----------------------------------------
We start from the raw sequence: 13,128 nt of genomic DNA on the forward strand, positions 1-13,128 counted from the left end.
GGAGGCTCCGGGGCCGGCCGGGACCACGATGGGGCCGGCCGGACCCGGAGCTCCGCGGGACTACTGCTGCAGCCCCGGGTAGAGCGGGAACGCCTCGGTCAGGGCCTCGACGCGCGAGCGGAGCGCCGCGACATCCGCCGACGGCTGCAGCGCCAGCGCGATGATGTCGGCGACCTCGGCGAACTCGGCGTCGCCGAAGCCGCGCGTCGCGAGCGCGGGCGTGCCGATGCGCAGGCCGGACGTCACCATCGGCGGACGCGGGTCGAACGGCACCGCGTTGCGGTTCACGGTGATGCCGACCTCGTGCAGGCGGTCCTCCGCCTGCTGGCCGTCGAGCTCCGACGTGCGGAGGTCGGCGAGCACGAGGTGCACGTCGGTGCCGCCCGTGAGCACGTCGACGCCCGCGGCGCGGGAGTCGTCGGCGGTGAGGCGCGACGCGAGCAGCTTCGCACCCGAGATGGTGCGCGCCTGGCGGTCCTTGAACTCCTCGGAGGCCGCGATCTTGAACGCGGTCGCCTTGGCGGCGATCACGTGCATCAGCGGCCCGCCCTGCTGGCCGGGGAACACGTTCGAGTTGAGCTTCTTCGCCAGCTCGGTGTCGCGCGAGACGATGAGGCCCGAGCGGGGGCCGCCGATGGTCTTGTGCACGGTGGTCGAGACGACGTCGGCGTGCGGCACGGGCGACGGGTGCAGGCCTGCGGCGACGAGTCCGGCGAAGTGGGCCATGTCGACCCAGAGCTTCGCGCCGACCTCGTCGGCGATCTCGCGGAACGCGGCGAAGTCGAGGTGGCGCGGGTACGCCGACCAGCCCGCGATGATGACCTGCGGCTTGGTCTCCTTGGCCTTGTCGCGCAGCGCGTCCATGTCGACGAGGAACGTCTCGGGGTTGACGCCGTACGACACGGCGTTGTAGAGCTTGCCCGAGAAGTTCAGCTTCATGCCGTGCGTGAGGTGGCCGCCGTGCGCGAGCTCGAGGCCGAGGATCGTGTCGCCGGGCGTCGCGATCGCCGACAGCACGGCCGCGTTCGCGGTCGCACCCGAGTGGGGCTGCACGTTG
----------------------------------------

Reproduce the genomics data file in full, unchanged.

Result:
We start from the raw sequence: 13,128 nt of genomic DNA on the forward strand, positions 1-13,128 counted from the left end.
GGAGGCTCCGGGGCCGGCCGGGACCACGATGGGGCCGGCCGGACCCGGAGCTCCGCGGGACTACTGCTGCAGCCCCGGGTAGAGCGGGAACGCCTCGGTCAGGGCCTCGACGCGCGAGCGGAGCGCCGCGACATCCGCCGACGGCTGCAGCGCCAGCGCGATGATGTCGGCGACCTCGGCGAACTCGGCGTCGCCGAAGCCGCGCGTCGCGAGCGCGGGCGTGCCGATGCGCAGGCCGGACGTCACCATCGGCGGACGCGGGTCGAACGGCACCGCGTTGCGGTTCACGGTGATGCCGACCTCGTGCAGGCGGTCCTCCGCCTGCTGGCCGTCGAGCTCCGACGTGCGGAGGTCGGCGAGCACGAGGTGCACGTCGGTGCCGCCCGTGAGCACGTCGACGCCCGCGGCGCGGGAGTCGTCGGCGGTGAGGCGCGACGCGAGCAGCTTCGCACCCGAGATGGTGCGCGCCTGGCGGTCCTTGAACTCCTCGGAGGCCGCGATCTTGAACGCGGTCGCCTTGGCGGCGATCACGTGCATCAGCGGCCCGCCCTGCTGGCCGGGGAACACGTTCGAGTTGAGCTTCTTCGCCAGCTCGGTGTCGCGCGAGACGATGAGGCCCGAGCGGGGGCCGCCGATGGTCTTGTGCACGGTGGTCGAGACGACGTCGGCGTGCGGCACGGGCGACGGGTGCAGGCCTGCGGCGACGAGTCCGGCGAAGTGGGCCATGTCGACCCAGAGCTTCGCGCCGACCTCGTCGGCGATCTCGCGGAACGCGGCGAAGTCGAGGTGGCGCGGGTACGCCGACCAGCCCGCGATGATGACCTGCGGCTTGGTCTCCTTGGCCTTGTCGCGCAGCGCGTCCATGTCGACGAGGAACGTCTCGGGGTTGACGCCGTACGACACGGCGTTGTAGAGCTTGCCCGAGAAGTTCAGCTTCATGCCGTGCGTGAGGTGGCCGCCGTGCGCGAGCTCGAGGCCGAGGATCGTGTCGCCGGGCGTCGCGATCGCCGACAGCACGGCCGCGTTCGCGGTCGCACCCGAGTGGGGCTGCACGTTG